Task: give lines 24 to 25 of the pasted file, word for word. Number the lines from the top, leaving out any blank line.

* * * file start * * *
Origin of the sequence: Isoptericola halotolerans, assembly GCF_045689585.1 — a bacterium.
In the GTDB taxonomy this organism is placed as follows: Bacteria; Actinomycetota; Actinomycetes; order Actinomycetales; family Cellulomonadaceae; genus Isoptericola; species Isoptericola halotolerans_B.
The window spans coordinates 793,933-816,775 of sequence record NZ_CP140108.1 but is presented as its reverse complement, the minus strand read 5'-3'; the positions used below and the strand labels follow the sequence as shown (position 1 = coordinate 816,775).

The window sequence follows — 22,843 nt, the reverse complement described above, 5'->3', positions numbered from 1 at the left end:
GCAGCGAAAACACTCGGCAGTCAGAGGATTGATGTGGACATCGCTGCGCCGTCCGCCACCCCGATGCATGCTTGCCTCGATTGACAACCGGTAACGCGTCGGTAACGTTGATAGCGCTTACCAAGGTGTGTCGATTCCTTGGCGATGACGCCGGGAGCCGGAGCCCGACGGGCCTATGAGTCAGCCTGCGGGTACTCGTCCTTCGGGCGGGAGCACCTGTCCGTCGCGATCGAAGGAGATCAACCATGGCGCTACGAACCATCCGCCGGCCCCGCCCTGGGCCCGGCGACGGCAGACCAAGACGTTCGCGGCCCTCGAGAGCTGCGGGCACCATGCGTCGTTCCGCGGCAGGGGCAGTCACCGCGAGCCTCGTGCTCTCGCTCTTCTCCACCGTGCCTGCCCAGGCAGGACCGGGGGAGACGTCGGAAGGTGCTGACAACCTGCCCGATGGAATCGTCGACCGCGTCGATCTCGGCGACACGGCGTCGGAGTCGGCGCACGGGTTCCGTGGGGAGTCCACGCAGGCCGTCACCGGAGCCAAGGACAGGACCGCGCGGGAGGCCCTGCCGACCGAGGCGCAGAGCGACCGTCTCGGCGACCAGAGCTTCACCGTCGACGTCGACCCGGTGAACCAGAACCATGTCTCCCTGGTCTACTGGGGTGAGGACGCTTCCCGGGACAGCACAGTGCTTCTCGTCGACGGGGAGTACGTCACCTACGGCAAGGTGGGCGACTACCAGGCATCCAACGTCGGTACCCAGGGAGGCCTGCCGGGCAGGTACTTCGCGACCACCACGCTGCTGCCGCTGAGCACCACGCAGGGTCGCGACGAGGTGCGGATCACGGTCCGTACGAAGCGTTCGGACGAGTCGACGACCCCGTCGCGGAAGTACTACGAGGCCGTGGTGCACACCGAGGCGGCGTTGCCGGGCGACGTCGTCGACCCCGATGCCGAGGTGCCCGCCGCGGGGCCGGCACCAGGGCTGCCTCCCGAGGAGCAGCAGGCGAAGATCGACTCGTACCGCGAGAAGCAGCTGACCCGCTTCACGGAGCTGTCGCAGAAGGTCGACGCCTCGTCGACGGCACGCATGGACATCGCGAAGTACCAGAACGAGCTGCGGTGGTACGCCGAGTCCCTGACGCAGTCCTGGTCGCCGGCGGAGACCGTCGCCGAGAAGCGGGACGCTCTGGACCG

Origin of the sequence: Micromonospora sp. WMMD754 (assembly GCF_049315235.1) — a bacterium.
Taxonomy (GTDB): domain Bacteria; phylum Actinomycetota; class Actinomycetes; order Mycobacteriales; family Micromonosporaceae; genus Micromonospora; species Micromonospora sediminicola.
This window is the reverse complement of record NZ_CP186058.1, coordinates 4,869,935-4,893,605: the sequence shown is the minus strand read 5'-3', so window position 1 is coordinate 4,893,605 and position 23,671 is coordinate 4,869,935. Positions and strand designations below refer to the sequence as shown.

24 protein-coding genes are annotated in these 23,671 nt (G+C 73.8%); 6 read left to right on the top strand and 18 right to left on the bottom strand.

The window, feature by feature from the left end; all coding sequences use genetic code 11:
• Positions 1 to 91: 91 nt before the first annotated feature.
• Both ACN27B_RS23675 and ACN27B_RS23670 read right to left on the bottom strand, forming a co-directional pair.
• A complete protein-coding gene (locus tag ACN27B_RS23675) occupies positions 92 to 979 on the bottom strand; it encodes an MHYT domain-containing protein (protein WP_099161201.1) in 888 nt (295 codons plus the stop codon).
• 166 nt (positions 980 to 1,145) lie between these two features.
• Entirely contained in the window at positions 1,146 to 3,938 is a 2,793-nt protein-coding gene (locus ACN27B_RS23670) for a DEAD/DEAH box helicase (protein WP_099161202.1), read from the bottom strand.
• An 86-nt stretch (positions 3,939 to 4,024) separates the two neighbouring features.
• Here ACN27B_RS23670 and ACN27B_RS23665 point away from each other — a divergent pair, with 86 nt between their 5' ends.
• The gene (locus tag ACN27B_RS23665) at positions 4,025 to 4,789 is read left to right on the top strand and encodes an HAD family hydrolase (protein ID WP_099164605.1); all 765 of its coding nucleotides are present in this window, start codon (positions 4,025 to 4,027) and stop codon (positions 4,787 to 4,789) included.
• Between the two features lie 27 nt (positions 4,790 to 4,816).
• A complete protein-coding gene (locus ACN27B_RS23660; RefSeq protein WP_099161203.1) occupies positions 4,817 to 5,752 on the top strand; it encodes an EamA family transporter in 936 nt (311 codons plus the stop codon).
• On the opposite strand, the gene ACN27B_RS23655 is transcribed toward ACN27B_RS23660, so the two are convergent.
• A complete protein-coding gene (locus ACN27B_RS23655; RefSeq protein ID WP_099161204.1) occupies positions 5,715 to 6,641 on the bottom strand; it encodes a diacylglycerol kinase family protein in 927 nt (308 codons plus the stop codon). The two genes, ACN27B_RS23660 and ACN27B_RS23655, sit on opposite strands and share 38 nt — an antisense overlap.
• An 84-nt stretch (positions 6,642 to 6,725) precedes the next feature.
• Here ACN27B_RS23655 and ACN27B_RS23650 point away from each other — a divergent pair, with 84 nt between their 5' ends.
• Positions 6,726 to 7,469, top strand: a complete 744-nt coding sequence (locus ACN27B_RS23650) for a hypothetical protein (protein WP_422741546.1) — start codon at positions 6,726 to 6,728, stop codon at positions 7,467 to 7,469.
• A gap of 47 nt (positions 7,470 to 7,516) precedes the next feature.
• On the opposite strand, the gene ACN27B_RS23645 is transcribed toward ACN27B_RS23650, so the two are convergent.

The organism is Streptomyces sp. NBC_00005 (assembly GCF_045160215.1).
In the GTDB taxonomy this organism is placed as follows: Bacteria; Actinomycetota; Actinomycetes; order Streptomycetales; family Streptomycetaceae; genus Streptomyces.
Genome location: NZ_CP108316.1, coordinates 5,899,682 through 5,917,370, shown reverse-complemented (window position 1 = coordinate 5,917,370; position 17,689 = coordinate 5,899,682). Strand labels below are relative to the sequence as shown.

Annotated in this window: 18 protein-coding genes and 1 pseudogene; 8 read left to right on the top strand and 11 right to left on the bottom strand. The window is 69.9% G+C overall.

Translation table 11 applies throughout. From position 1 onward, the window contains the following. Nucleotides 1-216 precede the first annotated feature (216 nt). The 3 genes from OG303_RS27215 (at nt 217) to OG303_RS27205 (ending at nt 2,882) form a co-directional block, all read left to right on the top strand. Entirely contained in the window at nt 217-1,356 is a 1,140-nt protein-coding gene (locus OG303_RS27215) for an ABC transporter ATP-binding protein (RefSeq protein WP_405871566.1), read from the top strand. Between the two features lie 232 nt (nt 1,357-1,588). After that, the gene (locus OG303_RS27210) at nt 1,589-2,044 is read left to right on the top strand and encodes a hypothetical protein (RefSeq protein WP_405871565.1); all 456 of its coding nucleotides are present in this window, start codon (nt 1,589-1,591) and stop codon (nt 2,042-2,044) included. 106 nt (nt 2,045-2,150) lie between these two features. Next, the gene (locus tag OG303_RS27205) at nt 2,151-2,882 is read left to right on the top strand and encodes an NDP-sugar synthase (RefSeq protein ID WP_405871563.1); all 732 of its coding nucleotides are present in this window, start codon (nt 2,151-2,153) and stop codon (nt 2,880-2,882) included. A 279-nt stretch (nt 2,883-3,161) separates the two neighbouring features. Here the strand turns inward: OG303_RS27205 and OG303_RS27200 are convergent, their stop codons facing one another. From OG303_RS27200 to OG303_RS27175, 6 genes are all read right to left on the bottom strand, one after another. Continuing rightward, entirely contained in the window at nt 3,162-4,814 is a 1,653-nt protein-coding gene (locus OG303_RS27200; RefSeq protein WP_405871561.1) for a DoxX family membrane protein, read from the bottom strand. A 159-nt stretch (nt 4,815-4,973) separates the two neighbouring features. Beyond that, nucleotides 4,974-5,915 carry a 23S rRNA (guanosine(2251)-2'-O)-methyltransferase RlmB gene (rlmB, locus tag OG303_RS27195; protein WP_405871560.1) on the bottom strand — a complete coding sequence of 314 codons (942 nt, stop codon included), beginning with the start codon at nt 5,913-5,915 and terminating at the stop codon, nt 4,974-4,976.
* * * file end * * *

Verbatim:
• Here ACN27B_RS23655 and ACN27B_RS23650 point away from each other — a divergent pair, with 84 nt between their 5' ends.
• Positions 6,726 to 7,469, top strand: a complete 744-nt coding sequence (locus ACN27B_RS23650) for a hypothetical protein (protein WP_422741546.1) — start codon at positions 6,726 to 6,728, stop codon at positions 7,467 to 7,469.